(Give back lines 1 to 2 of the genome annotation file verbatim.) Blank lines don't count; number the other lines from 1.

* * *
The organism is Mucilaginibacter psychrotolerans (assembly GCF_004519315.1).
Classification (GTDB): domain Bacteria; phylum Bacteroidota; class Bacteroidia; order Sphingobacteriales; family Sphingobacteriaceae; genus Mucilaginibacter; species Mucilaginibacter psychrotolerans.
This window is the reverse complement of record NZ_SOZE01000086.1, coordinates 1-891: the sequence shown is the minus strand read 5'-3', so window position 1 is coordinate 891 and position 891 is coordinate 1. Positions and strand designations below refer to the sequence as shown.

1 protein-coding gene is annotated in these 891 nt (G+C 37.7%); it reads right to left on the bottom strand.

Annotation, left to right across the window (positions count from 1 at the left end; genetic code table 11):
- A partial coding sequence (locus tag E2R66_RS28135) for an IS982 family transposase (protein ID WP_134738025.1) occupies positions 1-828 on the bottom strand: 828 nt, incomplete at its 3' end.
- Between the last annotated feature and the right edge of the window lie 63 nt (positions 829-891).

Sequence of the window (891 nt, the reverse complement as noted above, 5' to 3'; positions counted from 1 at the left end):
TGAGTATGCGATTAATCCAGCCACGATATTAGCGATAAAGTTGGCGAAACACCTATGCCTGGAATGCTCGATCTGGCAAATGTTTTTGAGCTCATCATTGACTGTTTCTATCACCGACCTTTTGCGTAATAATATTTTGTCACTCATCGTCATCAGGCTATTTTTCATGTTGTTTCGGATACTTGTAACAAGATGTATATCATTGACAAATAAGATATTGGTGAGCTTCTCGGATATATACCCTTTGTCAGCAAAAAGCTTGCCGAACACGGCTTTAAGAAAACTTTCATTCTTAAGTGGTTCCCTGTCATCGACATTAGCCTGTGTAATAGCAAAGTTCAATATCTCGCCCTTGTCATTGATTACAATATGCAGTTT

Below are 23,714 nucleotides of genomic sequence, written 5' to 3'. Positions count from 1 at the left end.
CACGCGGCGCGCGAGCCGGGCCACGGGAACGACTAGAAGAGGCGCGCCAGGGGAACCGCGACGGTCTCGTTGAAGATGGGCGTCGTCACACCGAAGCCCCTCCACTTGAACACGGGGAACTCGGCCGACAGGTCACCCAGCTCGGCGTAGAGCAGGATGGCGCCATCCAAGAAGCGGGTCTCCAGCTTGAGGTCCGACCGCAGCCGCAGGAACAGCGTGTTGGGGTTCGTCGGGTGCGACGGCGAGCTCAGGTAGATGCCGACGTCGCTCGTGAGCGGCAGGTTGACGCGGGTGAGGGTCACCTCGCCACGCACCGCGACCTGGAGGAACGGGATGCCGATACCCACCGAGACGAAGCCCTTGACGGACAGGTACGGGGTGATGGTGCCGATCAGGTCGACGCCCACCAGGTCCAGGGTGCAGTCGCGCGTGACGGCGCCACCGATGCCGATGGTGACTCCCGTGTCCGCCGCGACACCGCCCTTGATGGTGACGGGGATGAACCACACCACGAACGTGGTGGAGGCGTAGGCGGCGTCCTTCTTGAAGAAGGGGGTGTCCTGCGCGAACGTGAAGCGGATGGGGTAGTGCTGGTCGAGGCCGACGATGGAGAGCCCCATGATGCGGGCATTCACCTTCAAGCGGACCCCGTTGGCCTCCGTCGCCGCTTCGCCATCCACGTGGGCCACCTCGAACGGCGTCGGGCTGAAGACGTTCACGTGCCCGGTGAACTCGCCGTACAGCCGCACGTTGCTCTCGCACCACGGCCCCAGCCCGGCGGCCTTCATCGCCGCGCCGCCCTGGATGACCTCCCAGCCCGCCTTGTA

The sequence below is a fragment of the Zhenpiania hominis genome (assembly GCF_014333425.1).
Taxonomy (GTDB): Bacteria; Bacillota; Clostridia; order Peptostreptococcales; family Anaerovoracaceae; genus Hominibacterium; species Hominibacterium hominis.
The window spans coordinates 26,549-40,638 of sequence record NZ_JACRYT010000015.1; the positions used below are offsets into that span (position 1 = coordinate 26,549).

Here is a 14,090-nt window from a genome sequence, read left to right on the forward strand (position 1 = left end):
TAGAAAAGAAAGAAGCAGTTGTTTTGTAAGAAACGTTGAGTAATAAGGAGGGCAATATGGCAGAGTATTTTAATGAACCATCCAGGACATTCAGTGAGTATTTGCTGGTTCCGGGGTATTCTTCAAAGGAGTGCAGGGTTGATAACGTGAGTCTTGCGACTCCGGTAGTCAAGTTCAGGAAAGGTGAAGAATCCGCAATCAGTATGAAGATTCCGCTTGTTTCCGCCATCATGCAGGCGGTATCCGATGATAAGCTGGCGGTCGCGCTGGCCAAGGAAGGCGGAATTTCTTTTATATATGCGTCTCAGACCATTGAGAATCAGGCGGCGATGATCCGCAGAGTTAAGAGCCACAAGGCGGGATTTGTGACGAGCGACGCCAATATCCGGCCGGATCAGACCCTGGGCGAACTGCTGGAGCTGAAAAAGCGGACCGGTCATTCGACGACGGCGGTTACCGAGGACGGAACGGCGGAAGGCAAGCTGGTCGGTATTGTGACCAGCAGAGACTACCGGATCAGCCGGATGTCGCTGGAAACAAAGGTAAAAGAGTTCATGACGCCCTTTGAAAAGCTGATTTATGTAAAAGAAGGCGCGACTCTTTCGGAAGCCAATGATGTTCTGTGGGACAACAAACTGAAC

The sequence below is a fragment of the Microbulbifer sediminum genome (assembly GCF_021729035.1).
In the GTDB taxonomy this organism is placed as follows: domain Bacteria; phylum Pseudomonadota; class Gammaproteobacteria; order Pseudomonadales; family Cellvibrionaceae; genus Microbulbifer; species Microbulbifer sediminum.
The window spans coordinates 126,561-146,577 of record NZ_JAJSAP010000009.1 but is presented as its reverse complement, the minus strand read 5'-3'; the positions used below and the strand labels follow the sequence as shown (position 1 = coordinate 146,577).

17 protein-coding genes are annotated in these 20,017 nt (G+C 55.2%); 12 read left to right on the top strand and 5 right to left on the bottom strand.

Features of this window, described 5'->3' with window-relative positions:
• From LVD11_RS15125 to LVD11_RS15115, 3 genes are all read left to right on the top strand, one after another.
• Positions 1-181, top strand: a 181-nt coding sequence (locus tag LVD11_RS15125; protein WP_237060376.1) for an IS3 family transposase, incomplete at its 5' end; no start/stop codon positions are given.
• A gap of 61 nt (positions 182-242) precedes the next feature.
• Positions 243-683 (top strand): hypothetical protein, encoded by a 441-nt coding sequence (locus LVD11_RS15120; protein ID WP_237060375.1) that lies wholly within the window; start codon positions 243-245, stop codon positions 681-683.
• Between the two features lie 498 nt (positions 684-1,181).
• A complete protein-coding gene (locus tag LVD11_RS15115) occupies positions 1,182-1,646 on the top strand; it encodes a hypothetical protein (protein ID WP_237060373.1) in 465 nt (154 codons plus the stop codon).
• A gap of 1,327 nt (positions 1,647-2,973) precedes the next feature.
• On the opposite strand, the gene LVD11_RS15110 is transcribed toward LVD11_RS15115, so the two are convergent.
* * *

The organism is Mucilaginibacter psychrotolerans (assembly GCF_004519315.1).
Classification (GTDB): domain Bacteria; phylum Bacteroidota; class Bacteroidia; order Sphingobacteriales; family Sphingobacteriaceae; genus Mucilaginibacter; species Mucilaginibacter psychrotolerans.